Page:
Let‘s imagine you would need to choose a new camera for landscape photography. I’m pretty sure a large dynamic range would be something on the priority list. But is the dynamic range important or not?
Modern cameras can have an amazing dynamic range. A daylight scene with a sunny beach can have a dynamic range of 17 stops, however. Most modern high-end cameras will manage to capture the complete dynamic range in most cases, except the extremes.
Do you need a camera with a high dynamic range in landscape photography? Or is a camera with less dynamic range sufficient to do the job? Most cameras with an enormous dynamic range are very expensive. But not everyone has that amount of money to spend. Let’s have a look at the need for a large dynamic range in landscape photography. Perhaps it is perfectly possible to do without.
Reasons Why You Probably Don’t Need a Huge Dynamic Range
There are two things we often use in landscape photography. The first thing is HDR techniques, and the second is the use of graduated neutral density filters. Both are excellent ways to capture a high dynamic range scenery. I would like to take a look at both.
Exposure Bracketing and High Dynamic Range
In a landscape with a high dynamic range, the easiest way to capture every available light value is the use of exposure bracketing. Determine the lightest part in the image and measure the number of lights present in that part. Do the same thing with the darkest part in the image. Next, you can shoot an exposure bracket that covers everything between the two extremes.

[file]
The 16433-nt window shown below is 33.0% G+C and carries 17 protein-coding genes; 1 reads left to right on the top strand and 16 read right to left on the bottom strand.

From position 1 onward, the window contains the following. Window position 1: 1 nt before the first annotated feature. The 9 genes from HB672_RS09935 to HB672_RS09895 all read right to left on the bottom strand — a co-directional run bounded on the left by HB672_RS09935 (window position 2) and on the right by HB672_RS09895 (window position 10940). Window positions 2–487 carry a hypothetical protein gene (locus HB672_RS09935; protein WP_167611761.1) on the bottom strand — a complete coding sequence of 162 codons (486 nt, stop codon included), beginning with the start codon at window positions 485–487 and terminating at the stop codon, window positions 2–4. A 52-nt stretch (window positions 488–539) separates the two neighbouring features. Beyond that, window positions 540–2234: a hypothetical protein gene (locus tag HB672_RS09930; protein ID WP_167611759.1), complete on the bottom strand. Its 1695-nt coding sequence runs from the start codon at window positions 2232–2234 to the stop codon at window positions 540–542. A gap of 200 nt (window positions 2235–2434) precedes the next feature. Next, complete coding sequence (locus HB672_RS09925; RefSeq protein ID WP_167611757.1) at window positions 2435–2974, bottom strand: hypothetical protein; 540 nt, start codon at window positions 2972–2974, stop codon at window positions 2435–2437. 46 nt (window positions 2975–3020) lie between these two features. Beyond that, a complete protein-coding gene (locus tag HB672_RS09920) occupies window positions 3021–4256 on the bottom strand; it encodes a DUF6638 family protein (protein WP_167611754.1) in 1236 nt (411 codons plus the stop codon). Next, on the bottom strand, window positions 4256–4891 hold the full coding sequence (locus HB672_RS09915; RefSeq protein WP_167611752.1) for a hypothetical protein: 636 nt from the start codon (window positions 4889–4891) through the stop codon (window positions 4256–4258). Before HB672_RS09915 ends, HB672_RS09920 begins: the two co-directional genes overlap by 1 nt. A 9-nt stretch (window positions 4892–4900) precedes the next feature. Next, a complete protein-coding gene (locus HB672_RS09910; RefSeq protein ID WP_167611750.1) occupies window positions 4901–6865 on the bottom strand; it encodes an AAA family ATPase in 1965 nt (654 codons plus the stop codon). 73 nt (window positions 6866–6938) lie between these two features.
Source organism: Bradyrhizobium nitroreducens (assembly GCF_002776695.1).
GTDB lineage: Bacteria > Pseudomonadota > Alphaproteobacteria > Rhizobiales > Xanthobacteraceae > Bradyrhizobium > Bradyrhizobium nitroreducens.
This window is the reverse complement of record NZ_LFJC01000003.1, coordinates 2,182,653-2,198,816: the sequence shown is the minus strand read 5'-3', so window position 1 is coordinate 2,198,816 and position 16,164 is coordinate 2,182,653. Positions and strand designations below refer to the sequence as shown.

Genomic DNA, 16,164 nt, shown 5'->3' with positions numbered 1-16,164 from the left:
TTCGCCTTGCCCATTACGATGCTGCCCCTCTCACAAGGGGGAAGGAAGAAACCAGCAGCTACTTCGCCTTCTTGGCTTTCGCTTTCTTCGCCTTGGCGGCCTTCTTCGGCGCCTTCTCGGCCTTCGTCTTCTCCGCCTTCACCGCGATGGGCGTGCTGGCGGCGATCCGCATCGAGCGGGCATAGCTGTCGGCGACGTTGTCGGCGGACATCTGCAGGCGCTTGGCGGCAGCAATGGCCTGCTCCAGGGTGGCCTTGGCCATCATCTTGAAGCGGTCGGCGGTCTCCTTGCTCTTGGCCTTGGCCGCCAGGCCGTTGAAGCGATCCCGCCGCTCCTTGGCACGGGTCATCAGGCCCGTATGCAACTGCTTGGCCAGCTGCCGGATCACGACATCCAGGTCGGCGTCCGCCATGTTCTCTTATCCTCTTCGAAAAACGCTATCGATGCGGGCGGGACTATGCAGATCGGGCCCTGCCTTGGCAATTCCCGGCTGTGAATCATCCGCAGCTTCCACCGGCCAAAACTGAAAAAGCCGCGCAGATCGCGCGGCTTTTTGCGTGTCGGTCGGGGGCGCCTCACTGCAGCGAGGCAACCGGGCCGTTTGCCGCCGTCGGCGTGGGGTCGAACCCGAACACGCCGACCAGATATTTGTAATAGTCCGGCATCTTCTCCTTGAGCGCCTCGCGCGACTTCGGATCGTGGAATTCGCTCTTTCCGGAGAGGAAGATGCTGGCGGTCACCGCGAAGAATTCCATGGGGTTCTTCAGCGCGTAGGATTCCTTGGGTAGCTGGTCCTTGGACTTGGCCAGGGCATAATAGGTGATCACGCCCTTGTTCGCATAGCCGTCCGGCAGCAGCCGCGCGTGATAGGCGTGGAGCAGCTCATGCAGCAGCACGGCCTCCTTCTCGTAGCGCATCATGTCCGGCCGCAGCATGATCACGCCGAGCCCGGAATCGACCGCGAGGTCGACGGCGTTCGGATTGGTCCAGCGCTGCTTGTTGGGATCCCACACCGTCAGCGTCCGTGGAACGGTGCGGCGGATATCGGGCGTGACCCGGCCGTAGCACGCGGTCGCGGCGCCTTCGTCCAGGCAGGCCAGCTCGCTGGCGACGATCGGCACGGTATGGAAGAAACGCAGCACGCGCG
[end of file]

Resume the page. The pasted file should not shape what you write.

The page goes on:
You can calculate the number of stops that are present between these measurements and set up a range of exposures that capture every single light value without problems. It is possible to make an exposure bracket series of three, five, seven, or nine images. If you perform the bracketing manually, there is no limitation on the number of images. In theory, you could even capture the dynamic range from a recognizable surface of the sun up to the darkest shadows.
Although the last example is far from necessary and probably a very difficult task, it is possible to capture every imaginable light situation in this way. Combine the exposure bracketing series in your favorite post-processing software with HDR capabilities. The result is a high dynamic range photo that will transform everything well within the limits of a jpeg photo with not more than 256 tonal values per channel.
Using Graduated Neutral Density Filters
The second option is the use of graduated neutral density filters, also known as GND filters. These filters can reduce the dynamic range of scenery, and bring it within the capabilities of your camera. Using the right GND filter is very important, and even the stacking of the GND filter can be necessary to obtain a good looking end result.
There are a lot of limitations though. The gradient is always in a straight line, and there can be situations when the dynamic range exceeds the strength of the filter or filter stack. Besides these downsides, it is often possible to achieve very good results without the need to use the extreme dynamic range of a modern camera.
Combine Graduated Neutral Density Filters and Exposure Bracketing